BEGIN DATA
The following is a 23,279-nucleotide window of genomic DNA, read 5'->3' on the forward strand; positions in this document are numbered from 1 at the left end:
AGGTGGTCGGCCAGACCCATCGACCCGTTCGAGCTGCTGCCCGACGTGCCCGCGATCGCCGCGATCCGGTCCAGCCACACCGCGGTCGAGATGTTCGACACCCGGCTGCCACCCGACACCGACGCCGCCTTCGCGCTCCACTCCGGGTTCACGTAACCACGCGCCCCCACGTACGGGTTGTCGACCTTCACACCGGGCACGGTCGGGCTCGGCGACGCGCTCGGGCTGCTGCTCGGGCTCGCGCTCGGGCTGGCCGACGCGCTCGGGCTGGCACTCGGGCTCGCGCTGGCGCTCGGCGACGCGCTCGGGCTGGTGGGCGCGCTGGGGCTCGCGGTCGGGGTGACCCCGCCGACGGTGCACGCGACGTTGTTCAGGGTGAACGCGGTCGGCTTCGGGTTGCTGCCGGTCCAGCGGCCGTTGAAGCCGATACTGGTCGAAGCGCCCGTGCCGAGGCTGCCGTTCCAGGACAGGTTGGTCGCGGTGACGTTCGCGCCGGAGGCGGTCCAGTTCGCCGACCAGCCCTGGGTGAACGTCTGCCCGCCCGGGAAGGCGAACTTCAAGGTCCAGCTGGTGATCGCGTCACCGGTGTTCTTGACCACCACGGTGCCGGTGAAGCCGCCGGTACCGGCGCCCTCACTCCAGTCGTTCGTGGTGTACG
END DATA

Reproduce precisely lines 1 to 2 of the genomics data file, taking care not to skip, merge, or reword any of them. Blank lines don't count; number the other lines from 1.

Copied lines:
The following is a 23,279-nucleotide window of genomic DNA, read 5'->3' on the forward strand; positions in this document are numbered from 1 at the left end:
AGGTGGTCGGCCAGACCCATCGACCCGTTCGAGCTGCTGCCCGACGTGCCCGCGATCGCCGCGATCCGGTCCAGCCACACCGCGGTCGAGATGTTCGACACCCGGCTGCCACCCGACACCGACGCCGCCTTCGCGCTCCACTCCGGGTTCACGTAACCACGCGCCCCCACGTACGGGTTGTCGACCTTCACACCGGGCACGGTCGGGCTCGGCGACGCGCTCGGGCTGCTGCTCGGGCTCGCGCTCGGGCTGGCCGACGCGCTCGGGCTGGCACTCGGGCTCGCGCTGGCGCTCGGCGACGCGCTCGGGCTGGTGGGCGCGCTGGGGCTCGCGGTCGGGGTGACCCCGCCGACGGTGCACGCGACGTTGTTCAGGGTGAACGCGGTCGGCTTCGGGTTGCTGCCGGTCCAGCGGCCGTTGAAGCCGATACTGGTCGAAGCGCCCGTGCCGAGGCTGCCGTTCCAGGACAGGTTGGTCGCGGTGACGTTCGCGCCGGAGGCGGTCCAGTTCGCCGACCAGCCCTGGGTGAACGTCTGCCCGCCCGGGAAGGCGAACTTCAAGGTCCAGCTGGTGATCGCGTCACCGGTGTTCTTGACCACCACGGTGCCGGTGAAGCCGCCGGTACCGGCGCCCTCACTCCAGTCGTTCGTGGTGTACG